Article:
It’s safe to say I’ve traveled quite a bit in the past 7 years. When I started vet school in St Kitts, it was my first ever international trip. I either traveled back home to DFW or internationally 3+ times per year during that time. And just in this past year I’ve traveled internationally 5 times. So I’m pretty confident in saying I’ve gotten pretty good at the whole flying experience. But with anything, practice makes perfect, and I’ve had some pretty terrible, but mostly funny in hindsight, travel horror stories. Hopefully you can learn from my mistakes. Buckle in; this is a long one!
At the age of 18, a baby Jessie took her first flight ever. I was flying from Corpus Christi to Dallas for the holidays. It was a short flight on an incredibly small plane – a tiny jet that seemed to lurch with every gust of wind. It was on this flight that I discovered I get motion sick while flying. Seriously, who gets motion sick on a freaking plane?! I spent the entirety of the flight on the verge of vomiting. But that didn’t turn me off from flying, thankfully. Fun fact: I also vomited the first time I watched a cat spay. And now, I’m a doctor! I like to say I push myself past my fears, but really, I just push past my nausea, ha!
Something you should know is that I’m as blind as a bat. If I’m not wearing my contacts or glasses, I can’t even see the big E on the optometrist’s chart. The morning of my flight to South Africa, I put on my old glasses, grabbed an unopened pack of contacts, and headed to the airport.
At the layover in Puerto Rico, I popped in my contacts for the day…and they were blurry. Sometimes there are duds in a pack, so I tried another. Still blurry. I began to panic. I looked at the contact box, and just as I feared, it was my OLD prescription. My new contact box, I remembered, was lying on the bathroom counter back in St Kitts. There was no way I could wear my crooked, slightly blurry glasses for two whole weeks chasing wildlife in South Africa. It would be awful!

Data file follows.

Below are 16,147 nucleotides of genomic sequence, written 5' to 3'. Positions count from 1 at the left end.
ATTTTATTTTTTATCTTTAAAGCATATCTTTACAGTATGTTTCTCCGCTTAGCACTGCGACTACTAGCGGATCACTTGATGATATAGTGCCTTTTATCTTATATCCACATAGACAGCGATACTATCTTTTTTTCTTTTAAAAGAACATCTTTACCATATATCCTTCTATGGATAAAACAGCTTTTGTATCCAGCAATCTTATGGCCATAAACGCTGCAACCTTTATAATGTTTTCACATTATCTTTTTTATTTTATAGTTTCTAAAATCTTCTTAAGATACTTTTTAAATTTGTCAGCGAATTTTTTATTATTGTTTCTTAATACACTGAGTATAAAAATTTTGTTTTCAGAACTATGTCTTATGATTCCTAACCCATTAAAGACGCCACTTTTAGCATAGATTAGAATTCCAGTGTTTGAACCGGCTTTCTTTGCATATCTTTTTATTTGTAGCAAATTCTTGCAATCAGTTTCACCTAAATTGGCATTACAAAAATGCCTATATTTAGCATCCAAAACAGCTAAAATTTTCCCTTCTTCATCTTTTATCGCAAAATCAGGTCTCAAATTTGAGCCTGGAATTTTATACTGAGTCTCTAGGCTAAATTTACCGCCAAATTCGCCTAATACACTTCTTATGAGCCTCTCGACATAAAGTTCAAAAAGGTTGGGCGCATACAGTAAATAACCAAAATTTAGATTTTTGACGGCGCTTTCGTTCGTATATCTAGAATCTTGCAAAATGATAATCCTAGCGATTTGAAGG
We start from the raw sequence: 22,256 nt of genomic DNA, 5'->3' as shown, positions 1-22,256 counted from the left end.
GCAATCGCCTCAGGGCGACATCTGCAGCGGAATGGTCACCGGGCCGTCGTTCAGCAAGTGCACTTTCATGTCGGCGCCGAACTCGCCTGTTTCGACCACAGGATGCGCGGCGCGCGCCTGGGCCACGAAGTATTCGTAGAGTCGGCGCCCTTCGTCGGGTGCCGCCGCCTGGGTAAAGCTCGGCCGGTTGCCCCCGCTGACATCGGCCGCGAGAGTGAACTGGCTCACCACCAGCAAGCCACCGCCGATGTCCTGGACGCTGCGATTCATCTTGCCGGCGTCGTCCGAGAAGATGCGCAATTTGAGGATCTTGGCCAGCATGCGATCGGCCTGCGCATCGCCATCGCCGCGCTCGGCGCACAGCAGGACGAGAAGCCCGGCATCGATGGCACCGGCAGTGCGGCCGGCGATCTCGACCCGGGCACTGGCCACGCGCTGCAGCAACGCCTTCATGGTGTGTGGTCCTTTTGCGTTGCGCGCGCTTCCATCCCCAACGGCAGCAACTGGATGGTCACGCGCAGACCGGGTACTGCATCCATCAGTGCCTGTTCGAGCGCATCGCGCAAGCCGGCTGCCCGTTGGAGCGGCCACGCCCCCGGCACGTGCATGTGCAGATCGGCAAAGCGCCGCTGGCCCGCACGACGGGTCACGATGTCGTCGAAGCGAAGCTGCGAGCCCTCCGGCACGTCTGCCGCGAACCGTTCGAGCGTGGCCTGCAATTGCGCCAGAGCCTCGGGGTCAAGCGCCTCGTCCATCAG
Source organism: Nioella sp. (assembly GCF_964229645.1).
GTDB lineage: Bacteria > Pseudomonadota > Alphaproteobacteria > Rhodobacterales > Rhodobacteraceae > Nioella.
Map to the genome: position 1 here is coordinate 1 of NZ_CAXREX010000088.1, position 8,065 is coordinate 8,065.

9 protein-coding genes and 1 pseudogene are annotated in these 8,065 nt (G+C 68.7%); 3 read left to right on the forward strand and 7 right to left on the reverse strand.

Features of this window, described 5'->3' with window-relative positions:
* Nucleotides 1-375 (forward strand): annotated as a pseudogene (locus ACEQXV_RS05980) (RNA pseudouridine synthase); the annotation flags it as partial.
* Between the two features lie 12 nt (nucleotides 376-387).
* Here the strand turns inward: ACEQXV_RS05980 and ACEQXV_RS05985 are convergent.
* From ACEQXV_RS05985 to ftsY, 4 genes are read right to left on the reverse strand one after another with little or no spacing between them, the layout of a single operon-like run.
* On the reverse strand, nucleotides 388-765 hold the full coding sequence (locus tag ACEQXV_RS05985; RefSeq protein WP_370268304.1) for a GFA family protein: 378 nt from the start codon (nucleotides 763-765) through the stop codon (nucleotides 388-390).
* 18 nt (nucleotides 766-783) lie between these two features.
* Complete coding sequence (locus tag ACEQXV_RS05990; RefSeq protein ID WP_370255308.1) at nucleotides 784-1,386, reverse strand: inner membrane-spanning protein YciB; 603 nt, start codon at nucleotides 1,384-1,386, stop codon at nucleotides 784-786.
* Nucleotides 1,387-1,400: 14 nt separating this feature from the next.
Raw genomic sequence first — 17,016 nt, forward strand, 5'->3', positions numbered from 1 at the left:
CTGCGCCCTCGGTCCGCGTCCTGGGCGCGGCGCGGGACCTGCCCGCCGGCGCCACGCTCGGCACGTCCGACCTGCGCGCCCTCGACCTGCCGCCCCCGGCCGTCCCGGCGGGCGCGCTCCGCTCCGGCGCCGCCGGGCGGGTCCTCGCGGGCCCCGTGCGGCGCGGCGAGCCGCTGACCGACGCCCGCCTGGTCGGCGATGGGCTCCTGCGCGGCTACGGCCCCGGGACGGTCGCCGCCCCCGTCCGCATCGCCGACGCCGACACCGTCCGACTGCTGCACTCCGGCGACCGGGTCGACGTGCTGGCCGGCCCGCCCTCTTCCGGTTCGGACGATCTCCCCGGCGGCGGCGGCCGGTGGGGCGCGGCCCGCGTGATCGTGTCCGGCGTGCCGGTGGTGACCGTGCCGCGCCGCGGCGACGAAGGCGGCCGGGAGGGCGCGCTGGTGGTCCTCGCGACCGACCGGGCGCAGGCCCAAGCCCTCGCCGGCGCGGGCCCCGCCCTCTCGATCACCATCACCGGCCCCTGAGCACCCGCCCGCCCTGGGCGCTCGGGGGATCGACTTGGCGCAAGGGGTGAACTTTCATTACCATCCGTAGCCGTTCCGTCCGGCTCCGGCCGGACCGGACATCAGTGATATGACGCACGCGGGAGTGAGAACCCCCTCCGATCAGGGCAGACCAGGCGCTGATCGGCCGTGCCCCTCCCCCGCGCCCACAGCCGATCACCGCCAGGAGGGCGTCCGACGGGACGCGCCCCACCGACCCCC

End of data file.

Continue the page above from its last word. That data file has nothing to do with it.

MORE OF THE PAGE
So I decided I would try to get new contacts in Puerto Rico. I called the closest Walmart – and no one spoke English. I had a long layover, and was panicked, so decided to just take a taxi over there. Big mistake. Apparently, the optometrist informed me, they do not accept stateside prescriptions. And he would not let me pay for an exam, because I had put contacts in that morning, which according to him is not acceptable prior to an exam. Is that even a rule?! Defeated, I walked into the clothes section, called my mom, and cried. A real low point in my life, ha!
Plan B was to track down an optometrist in New York City. I had my doctor fax my prescription to a Lenscrafters in Queens, and relaxed. My flight landed at 6pm, and the store closed at 9pm, so I had plenty of time. Until the pilot came on the intercom saying there was bad weather, and we would be stalling until we could land. 30 minutes passed. Then an hour. At one point the pilot considered going to New Jersey to refuel. I was losing my mind as the plane circled JFK again and again. We finally landed around 8pm; I ran to an overpriced taxi and told him to punch it to Queens. I arrived at Lenscrafters at 8:50pm and FINALLY THANK GOD got my contacts. It was the most stressful travel day of my life!
Early on in my flight career, I traveled to Peru. It was 100 degrees in Texas before departure, and I assumed, being August, it would be fairly warm in Cusco. Wrong. I arrived to a freezing airport in a t-shirt, cropped leggings, and flip-flops. I had a thin zip-up hoodie I used until my transport arrived 2 hours later to pick me up (close to frostbite I’m sure).
I had an amazing birthday weekend in Montreal before I experienced the worst airline delay of my life. Normally, I’m not one to get upset over delays. It happens. There’s no reason to get upset; it doesn’t change anything. But this experience tested even my patience.